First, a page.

First, productivity is so twentieth or even eighteenth century. For the last century or two productivity has been defined as the result of effective effort, especially in industry, as measured in terms of the rate of output per unit of input.
Continue reading Productivity, effectiveness or . . .?
When my research team first started working on telecommuting in the mid-1970s there was no such term as “millennials”. Now it seems that millennials may have a large part in the “rescue” of telecommuting. Let me explain.
Continue reading Millennials to the rescue?
A column about telemedicine by Mike Freeman in the Los Angeles Times of 19 March 2016 is headlined “Doctor visits could be like Uber”. The introduction reads:
Though it may sound farfetched, seeing a doctor could move in that direction if telemedicine gains acceptance.
How time flies. On my desk is a report By Ben Park titled: Introduction to Telemedicine: Interactive Television for Delivery of Health Services. The report, from the Alternate Media Center at the School of the Arts, New York University, is dated June 1974. This report appeared just before my research team’s December 1974 report on the Telecommunications-Transportation Tradeoff. The gist of both reports was that information technology can substitute for many travel purposes, when configured properly. The technology of 2016 is far more powerful than that of 1974. Both telework and telemedicine are happening in ever greater variety today.
Continue reading Telemedicine to Uber?
Over the years I have often said that telecommuting is like a tide, not a tidal wave, when asked why telecommuting is not an overnight sensation. Imperceptible, perhaps, but sure. Yes, the telecommuting tide is rising steadily, as it has been for years. Witness an opinion column by Robin Rauzi in the 2 March 2016 edition of the Los Angeles Times in which she writes:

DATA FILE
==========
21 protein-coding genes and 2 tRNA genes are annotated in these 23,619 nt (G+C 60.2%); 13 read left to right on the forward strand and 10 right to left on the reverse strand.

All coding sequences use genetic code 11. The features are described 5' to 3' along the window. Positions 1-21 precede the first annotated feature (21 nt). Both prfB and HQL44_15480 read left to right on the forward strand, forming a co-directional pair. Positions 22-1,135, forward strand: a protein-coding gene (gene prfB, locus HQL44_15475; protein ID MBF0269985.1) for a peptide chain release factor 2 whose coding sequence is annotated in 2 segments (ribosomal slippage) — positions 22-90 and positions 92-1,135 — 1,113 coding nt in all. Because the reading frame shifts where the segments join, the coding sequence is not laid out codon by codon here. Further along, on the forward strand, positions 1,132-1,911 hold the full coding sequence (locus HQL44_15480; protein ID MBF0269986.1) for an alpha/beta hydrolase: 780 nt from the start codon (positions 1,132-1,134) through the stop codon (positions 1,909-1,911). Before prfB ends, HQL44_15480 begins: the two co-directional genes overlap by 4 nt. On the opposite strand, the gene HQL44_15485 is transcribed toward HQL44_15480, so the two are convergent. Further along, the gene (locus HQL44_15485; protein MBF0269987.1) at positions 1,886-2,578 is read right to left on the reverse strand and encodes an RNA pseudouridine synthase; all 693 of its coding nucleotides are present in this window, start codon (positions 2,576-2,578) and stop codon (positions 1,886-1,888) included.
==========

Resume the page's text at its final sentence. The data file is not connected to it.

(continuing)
Labor statistics show telecommuting on the rise. In 2010 9.5% of employees worked from home at least once a week, and high-speed Internet connectivity has made that easier since then. (Ever wonder why traffic is the worst on Thursdays? That’s the day people are least likely to work from home.)
Continue reading The tide is rising
One of the first barriers presented by a telecommuting-reluctant organization is that it costs too much. But after a careful analysis of telework costs and benefits most organizations change their minds. Here’s why.
Continue reading Telework costs and benefits
In the January 27, 2016 issue of the Los Angeles Times, the front page headline was: Billions spent, but fewer people are using public transportation in Southern California This reminded me of the growing transit troubles dilemma: despite government spending billions (by now trillions) of dollars on mass transit projects in the United States there’s little to show for it. But first a little history.
Continue reading Transit Troubles — again